New onset hyperglycemia and diabetes are associated with increased cardiovascular risk after kidney transplantation

Fernando G. Cosio, Yogish Kudva, Marije Van Der Velde, Timothy S. Larson, Stephen C. Textor, Matthew D. Griffin, Mark D. Stegall

Research output: Contribution to journalArticlepeer-review

295 Scopus citations


Background. Post-transplant diabetes (PTDM) is a common and serious complication of kidney transplantation. The implications of developing hyperglycemia of lesser severity are not well understood. Methods. In this study we used American Diabetes Association (ADA) criteria to assess the incidence of abnormal glycemia post-transplant, the variables that relate to this complication, and the relationship between hyperglycemia and cardiovascular (CV) disease. Included in the study were 490 kidney recipients, transplanted from 1998 to 2003, without a history of diabetes, and with a pretransplant fasting glucose <126 mg/dL. Results. Within one week post-transplant, 45% of recipients had impaired fasting glycemia (IFG, glucose 100-125 mg/dL), and 21% PTDM (glucose ≥126). One year post-transplant, 33% of patients had IFG, and 13% PTDM. Risk factors for hyperglycemia at one year included: older recipient, male gender, higher BMI, higher pretransplant glucose, and higher glucose one week post-transplant (all P < 0.002 by multivariable analyses). During a follow-up period of 40 ± 14 months, 12% of recipients had CV events (cardiac, CVA, and/or peripheral). Increasing fasting glucose levels at one, four, and/or 12 months post-transplant were significantly related to CV events. Furthermore, these relationships were independent of other CV risk factors, including: older age, CV events pretransplant, male gender, dyslipidemia, and transplant year. Fasting glucose levels >100 mg/dL were associated with higher incidence of post-transplant cardiac (P = 0.001) and peripheral vascular disease events (P = 0.003). Conclusion. The incidence of post-transplant hyperglycemia and its CV impact have been underestimated. Pretransplant characteristics and, particularly, the glycemia during the first month post-transplant identified patients at risk of PTDM. Increasing glucose levels greater than 100 mg/dL, any time after the first month post-transplant, are associated with increasing CV risk. We postulate that aggressive detection and treatment of post-transplant hyperglycemia may significantly reduce CV morbidity and mortality after kidney transplantation.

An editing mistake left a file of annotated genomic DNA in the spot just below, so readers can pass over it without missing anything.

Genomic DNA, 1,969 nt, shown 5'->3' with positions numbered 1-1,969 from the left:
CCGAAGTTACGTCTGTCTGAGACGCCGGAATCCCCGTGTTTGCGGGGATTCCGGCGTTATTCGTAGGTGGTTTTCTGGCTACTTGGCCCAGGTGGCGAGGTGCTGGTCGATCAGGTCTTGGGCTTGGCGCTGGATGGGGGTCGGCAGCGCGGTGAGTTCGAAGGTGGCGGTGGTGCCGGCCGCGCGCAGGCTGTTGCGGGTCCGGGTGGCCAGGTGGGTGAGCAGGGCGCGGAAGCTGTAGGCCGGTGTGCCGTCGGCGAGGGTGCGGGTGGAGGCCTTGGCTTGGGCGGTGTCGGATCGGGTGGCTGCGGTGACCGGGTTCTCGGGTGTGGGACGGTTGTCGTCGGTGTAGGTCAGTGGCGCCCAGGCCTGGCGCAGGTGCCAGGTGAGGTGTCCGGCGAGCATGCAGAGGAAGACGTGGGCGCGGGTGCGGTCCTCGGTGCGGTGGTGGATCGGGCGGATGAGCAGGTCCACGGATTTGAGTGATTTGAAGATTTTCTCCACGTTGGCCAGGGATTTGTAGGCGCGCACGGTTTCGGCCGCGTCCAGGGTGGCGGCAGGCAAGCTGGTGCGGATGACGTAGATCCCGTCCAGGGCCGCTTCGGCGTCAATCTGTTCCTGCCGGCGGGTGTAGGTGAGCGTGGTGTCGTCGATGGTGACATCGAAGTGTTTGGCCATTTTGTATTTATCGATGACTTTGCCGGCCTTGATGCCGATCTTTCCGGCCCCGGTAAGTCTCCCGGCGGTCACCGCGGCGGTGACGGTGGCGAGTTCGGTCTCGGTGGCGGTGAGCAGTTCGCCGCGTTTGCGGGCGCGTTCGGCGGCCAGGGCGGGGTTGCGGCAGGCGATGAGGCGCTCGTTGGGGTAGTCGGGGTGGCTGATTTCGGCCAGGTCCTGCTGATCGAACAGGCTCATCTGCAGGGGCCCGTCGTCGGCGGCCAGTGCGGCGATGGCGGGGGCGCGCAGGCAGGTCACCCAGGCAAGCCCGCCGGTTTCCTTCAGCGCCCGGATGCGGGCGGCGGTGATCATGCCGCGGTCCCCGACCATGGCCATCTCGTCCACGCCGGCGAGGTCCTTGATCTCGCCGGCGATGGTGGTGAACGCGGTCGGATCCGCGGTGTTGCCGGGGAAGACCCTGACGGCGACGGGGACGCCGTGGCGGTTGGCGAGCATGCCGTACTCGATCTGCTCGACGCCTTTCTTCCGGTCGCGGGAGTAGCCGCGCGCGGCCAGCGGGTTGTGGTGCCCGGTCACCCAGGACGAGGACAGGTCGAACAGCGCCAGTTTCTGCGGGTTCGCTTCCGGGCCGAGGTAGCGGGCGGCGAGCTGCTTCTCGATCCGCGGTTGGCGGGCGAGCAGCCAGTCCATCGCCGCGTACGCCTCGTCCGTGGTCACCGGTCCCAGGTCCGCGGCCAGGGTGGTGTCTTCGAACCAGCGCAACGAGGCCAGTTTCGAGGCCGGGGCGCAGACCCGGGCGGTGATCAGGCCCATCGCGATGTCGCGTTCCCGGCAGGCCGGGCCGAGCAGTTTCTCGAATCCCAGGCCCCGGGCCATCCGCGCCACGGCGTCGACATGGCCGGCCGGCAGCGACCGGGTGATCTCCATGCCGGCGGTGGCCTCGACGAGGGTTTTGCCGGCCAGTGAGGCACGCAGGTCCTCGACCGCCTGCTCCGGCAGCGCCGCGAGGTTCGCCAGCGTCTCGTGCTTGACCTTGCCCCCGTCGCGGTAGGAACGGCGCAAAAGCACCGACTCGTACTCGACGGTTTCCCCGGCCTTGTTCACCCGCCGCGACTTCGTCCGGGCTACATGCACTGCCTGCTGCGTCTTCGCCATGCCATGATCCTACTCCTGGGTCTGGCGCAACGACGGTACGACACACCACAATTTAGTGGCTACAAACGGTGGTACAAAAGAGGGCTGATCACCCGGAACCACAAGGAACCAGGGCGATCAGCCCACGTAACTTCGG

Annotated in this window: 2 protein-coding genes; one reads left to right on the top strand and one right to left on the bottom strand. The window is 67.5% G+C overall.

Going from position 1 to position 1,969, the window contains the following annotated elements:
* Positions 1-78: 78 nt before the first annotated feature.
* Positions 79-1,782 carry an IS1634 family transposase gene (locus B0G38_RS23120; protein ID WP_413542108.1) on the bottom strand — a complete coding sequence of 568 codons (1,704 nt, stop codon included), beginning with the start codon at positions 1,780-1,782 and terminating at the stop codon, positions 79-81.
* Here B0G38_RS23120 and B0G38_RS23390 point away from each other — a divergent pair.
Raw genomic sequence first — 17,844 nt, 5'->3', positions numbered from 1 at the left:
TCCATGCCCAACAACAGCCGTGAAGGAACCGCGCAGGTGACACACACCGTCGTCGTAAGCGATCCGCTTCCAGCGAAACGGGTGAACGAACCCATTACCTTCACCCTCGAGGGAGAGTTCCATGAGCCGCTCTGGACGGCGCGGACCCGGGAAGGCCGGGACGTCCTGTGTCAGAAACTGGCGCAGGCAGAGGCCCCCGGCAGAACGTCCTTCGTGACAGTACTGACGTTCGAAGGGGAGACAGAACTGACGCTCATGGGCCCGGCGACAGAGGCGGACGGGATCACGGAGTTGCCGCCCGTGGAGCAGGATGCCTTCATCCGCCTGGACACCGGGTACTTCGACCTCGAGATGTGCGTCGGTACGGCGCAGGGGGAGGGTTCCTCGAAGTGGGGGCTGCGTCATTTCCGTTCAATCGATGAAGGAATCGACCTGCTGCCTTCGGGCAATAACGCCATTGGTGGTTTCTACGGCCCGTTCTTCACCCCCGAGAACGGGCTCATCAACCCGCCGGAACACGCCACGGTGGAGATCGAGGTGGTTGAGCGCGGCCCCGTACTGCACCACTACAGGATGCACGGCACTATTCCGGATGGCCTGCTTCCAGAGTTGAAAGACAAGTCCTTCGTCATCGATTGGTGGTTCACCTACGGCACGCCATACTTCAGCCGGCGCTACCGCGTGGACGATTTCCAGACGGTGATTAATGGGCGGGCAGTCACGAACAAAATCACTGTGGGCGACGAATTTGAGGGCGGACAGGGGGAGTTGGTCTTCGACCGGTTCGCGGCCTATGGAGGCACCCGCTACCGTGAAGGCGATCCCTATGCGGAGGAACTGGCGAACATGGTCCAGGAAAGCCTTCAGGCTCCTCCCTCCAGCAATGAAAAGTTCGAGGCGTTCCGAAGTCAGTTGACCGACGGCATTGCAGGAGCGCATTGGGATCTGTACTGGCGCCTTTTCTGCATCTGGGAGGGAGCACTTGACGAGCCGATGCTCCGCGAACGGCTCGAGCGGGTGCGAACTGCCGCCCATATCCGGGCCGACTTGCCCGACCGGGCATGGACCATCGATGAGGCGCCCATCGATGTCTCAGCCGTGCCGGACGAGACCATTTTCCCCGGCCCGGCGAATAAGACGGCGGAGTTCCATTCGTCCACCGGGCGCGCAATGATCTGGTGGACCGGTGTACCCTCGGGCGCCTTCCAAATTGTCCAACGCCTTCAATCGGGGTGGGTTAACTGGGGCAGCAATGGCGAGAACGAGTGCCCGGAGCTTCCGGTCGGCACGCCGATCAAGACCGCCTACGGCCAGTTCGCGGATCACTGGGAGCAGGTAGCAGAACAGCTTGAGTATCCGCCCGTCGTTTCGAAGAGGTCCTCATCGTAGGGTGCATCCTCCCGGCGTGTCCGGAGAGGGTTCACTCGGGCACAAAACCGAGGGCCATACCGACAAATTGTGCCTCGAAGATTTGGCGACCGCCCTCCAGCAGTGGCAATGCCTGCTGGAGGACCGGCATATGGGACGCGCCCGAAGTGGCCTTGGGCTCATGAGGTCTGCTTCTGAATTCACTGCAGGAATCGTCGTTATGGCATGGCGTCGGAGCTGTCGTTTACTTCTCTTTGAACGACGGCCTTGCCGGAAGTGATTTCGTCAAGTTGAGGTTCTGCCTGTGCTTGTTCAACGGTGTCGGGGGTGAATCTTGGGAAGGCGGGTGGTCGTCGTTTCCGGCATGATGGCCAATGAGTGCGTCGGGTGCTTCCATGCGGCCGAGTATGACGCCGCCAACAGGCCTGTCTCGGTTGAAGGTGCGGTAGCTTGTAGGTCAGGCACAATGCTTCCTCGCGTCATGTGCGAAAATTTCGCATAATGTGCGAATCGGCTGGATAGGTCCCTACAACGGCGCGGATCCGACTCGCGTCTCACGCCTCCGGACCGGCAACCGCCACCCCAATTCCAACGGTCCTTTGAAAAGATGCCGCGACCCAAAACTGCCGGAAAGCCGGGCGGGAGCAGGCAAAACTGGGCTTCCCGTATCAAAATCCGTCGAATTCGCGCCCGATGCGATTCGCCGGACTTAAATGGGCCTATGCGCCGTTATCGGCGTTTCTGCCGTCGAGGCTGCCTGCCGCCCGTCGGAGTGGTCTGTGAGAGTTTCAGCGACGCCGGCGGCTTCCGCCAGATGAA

Original languageEnglish (US)
Pages (from-to)2415-2421
Number of pages7
JournalKidney international
Issue number6
StatePublished - Jun 2005


  • Cardiovascular
  • Diabetes
  • Hyperglycemia
  • Mortality
  • Prognosis
  • Transplantation

ASJC Scopus subject areas

  • Nephrology


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